Former Vigilante Campaigns In Dangerous Mexican State Ahead Of Sunday's Election

Former Vigilante Campaigns In Dangerous Mexican State Ahead Of Sunday's Election

4:40pm Jun 05, 2015

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Mexico is readying for an election, and we're going to meet a most unlikely candidate. He's a farmer who grows limes for a living. He took up arms to fight drug traffickers in his town and was jailed twice for murder. Now he's running for Congress. When Mexicans go to the polls, they will replace the entire lower house of Congress - nine governors and hundreds of local posts. NPR's Carrie Kahn is following a very crowded and increasingly violent contest.

CARRIE KAHN, BYLINE: In the run-up to this Sunday's election, four candidates have already been murdered. Fifty-nine-year-old Hipolita Mora, dressed in casual slacks, a flowing button-down shirt and rustic sandals, says he's not afraid, although his two armed bodyguards, wearing bulletproof vests, are always by his side.

HIPOLITA MORA: (Speaking Spanish).

KAHN: "What we need now is someone to take control here," says Mora, "someone to really wear the pants." Mora is running in one of the most dangerous states in Mexico, Michoacan - and in one of its most dangerous regions, known as the Tierra Caliente or Hotlands. It was there two years ago that Mora and others took up arms to fight against one of the country's most powerful drug traffickers. He was jailed twice for murder - acquitted both times - and saw his eldest son killed in a gun battle with rival armed civilians. Although the so-called self-defense group successfully ran the cartel out of the state, Mora says crime is still high and politicians do nothing. He says all they care about is money.

MORA: (Speaking Spanish).

KAHN: "If they were poor before entering politics, then they get rich," says Mora. "And if they happen to be rich before getting into office, then they leave even richer," he adds. Such distrust of politicians runs deep these days in Mexico. Polls show high animosity towards all political parties. President Enrique Pena Nieto's PRI Party is particularly vulnerable. A survey earlier this year in the Reforma newspaper showed 85 percent of those polled say they don't trust the president and 60 percent say corruption has increased since he took office.

UNIDENTIFIED GROUP: (Chanting in Spanish).

KAHN: Chanting supporters walk down the cobblestone streets of Cuitzeo, Michoacan, shouting slogans about how they're tired of lying political parties. They hold a banner of the tiny upstart Citizens Movement Party. Mora is their newest member. As the crowd files into a huge concert venue, he takes to the stage alongside other party candidates.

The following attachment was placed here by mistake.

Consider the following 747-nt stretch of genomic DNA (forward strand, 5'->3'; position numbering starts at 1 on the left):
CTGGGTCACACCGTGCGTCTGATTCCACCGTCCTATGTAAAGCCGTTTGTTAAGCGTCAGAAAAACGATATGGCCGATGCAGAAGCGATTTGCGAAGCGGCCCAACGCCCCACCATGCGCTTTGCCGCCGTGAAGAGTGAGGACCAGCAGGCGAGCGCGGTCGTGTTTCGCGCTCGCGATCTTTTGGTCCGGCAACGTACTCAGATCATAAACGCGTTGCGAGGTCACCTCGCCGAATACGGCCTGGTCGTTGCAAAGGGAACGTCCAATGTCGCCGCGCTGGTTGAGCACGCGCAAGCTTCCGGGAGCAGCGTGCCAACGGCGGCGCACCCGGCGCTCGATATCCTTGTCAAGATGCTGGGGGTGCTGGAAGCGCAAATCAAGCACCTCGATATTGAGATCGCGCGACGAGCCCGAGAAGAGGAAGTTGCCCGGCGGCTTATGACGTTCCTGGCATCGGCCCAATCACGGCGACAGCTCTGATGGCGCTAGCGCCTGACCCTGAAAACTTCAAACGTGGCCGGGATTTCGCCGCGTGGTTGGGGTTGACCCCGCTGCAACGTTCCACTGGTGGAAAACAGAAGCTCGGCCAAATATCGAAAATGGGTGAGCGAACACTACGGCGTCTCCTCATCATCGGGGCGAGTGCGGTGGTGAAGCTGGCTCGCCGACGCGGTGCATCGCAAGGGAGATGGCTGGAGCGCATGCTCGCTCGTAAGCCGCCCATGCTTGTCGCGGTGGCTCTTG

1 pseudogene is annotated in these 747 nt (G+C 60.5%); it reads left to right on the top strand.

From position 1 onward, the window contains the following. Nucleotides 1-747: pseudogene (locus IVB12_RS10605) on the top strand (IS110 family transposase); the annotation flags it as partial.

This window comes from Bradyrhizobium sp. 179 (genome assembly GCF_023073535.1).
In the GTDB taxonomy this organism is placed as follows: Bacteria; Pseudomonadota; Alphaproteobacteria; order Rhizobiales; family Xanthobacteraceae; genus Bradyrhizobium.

UNIDENTIFIED ARTIST: (Singing in Spanish).

KAHN: Mora looks uncomfortable among the other politicians in suits and ties. He barely claps at applause lines. And despite a rousing introduction, he speaks to the crowd of several hundred for less than two minutes.


MORA: (Speaking Spanish).

KAHN: He says "enough of those who get into politics to get rich." He finishes with saying "if you elect me and I'm not doing a good job, then throw me out." The crowd loves his plain talk. Voter Jesus Cervantes, who just moved back to Michoacan after living 15 years in Illinois, says he heard about Mora and his fight against the drug traffickers on the international news.

JESUS CERVANTES: When I was - went out watching the TV and say hey, this guy is doing a lot of stuff. And then I said, wow, you know, we want more guys like that.

KAHN: Despite all the admiration, Mora's chances of winning are tough. He's running in a large federal district against candidates and established political parties with deep pockets. And the field is much more crowded thanks to three new political parties on the ballot and independent candidates now allowed under new electoral reform laws. Finishing our interview in a park in the state's capital, Mora is easily recognized by a group of high school students. Fifteen-year-old Oscar Perez asks if the candidate will take a picture with them all.

OSCAR PEREZ: (Speaking Spanish).

KAHN: Perez says he believes Mora can change Mexico for the better. Perez, however, can't vote in this election. He's too young. Carrie Kahn, NPR News, Morelio, Michoacan. Transcript provided by NPR, Copyright NPR.

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